How Does Your Leadership Style Impact Your Store?

Leadership. It varies from person to person and company to company. As a business owner how you lead your team impacts the overall health and prosperity of your store. Does your team work for you and follow direction out of a feeling of obligation or fear? Do your employees do what they are told to do because of a concern that failing to do so could result in the loss of their job? If this is the feeling of the store associates they may not be doing more than the minimum to get their jobs done. This affects customer service and how employees interact with patrons. Poor service results in poor sales and inefficiency in operations. Leadership is as important as customer service and I would argue the two go hand in hand. I cannot think of a customer service driven business where the delivery of customer service thrived when the managers were loud, bossy or came across as distant.  

     Personally I have attempted to incorporate in my own management style a mix of a couple leadership influences. One is advocated by John Maxwell. The first book of his I read was, “The 21 Irrefutable Laws of Leadership”. In his book he lays out what he describes as 21 principles that apply to leaders. There were a couple of his points that I made a conscious effort to apply (some were already an integral part of who I am) when I was leading my Loss Prevention team, my freight unload/ stocking team and as a Manager on Duty. Two of the characteristics Mr. Maxwell lists, “The Law of Solid Ground” and “The Law of Empowerment” are dimensions I believe can make a major shift in how a store team functions. The first idea is that people have to trust their leader. As a leader do you follow through on commitments to your team? Do you treat every person equally and fairly and do you provide honest feedback even when it may be difficult? The second is that strong leaders are not afraid to give power to others. As you empower your team to make decisions you build their trust in you and you are developing them into leaders. This means you train your team, set expectations and as they are learning, you correct and provide recognition to them.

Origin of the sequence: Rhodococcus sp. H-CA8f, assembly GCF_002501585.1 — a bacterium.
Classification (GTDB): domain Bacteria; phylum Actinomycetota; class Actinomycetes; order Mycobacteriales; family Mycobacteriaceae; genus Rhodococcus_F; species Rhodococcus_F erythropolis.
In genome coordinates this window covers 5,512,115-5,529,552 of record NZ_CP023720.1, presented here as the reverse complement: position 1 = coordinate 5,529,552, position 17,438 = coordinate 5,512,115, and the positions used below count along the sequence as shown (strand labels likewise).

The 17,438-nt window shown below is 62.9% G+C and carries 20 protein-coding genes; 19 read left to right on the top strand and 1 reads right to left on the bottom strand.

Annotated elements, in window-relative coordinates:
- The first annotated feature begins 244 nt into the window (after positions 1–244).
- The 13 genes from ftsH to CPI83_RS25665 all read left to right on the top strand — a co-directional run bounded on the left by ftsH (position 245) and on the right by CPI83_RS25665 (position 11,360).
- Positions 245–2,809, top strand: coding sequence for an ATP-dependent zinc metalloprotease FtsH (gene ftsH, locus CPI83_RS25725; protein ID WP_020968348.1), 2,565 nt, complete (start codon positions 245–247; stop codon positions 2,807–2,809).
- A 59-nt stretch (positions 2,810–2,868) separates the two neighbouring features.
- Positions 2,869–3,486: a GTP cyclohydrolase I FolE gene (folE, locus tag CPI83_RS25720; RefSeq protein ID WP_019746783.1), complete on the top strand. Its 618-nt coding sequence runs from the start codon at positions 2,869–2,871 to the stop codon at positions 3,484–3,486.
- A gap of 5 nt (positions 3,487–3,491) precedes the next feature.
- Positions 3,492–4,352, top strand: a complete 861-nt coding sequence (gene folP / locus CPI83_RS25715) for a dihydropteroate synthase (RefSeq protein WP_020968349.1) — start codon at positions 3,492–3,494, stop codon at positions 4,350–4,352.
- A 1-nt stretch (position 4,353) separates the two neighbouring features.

Another leadership style I embrace is servant leadership. This manager is the leader who leads by the example he/she sets. It is also a manager who invests in the development of others. I have incorporated this in the course of my careers. Rather than ask a team member to clean up after a child has been sick in the store I have done it myself. As a freight team manager I frequently came in on a day off to help my team unload a truck and push freight. It is the willingness of the leader to be seen doing the unpleasant tasks alongside the rest of the team. A 70 foot trailer gets awfully hot and humid in the south during the summer. When your team sees you willing to get in that trailer first and rotate others out to avoid exhaustion they are willing to work harder to get the tasks done. Servant leadership does not mean supervision does not take place or that discipline is not occurring. It only means that the manager/supervisor attempts to be empathetic to situations where discipline may be required. These leaders do not allow themselves to be doormats but do look at individual circumstances when the situation warrants it. Think about how an employee is likely to respond to this manager as opposed to the heavy-handed supervisor who gives orders and barks directions.  

     Leadership styles directly influence the way a business operates and how employees function on the job. Yes, you can be the owner and expect workers to do what you tell them to do, but it won’t foster a happy workforce. A leader who cares about the staff helps in their development and empowers them to make decisions will get far better results than the other leader. As customer service improves, productivity improves and the atmosphere of the building is one where shoppers enjoy spending time. It also creates a customer-focused climate where sales associates are actively engaging clients and that leads to a reduction in theft. Happy employees are also less likely to steal and that can impact up to 30% of where shortage traditionally takes place.